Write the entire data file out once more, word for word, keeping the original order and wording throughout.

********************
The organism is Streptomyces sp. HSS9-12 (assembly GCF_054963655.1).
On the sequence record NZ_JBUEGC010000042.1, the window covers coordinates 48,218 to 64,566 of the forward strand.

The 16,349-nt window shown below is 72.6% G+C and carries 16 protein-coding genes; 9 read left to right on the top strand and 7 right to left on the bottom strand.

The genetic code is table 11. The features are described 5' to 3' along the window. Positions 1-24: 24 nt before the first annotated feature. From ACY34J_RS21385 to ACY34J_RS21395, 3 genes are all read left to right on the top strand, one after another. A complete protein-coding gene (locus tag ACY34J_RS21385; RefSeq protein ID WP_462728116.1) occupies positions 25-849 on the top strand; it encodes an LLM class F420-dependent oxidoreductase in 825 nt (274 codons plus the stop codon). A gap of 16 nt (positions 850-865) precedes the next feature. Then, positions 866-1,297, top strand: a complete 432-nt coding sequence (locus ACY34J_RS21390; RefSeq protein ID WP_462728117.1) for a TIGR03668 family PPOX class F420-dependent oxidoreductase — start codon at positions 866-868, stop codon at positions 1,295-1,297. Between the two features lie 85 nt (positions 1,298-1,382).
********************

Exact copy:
The organism is Streptomyces sp. HSS9-12 (assembly GCF_054963655.1).
On the sequence record NZ_JBUEGC010000042.1, the window covers coordinates 48,218 to 64,566 of the forward strand.

The 16,349-nt window shown below is 72.6% G+C and carries 16 protein-coding genes; 9 read left to right on the top strand and 7 right to left on the bottom strand.

The genetic code is table 11. The features are described 5' to 3' along the window. Positions 1-24: 24 nt before the first annotated feature. From ACY34J_RS21385 to ACY34J_RS21395, 3 genes are all read left to right on the top strand, one after another. A complete protein-coding gene (locus tag ACY34J_RS21385; RefSeq protein ID WP_462728116.1) occupies positions 25-849 on the top strand; it encodes an LLM class F420-dependent oxidoreductase in 825 nt (274 codons plus the stop codon). A gap of 16 nt (positions 850-865) precedes the next feature. Then, positions 866-1,297, top strand: a complete 432-nt coding sequence (locus ACY34J_RS21390; RefSeq protein ID WP_462728117.1) for a TIGR03668 family PPOX class F420-dependent oxidoreductase — start codon at positions 866-868, stop codon at positions 1,295-1,297. Between the two features lie 85 nt (positions 1,298-1,382).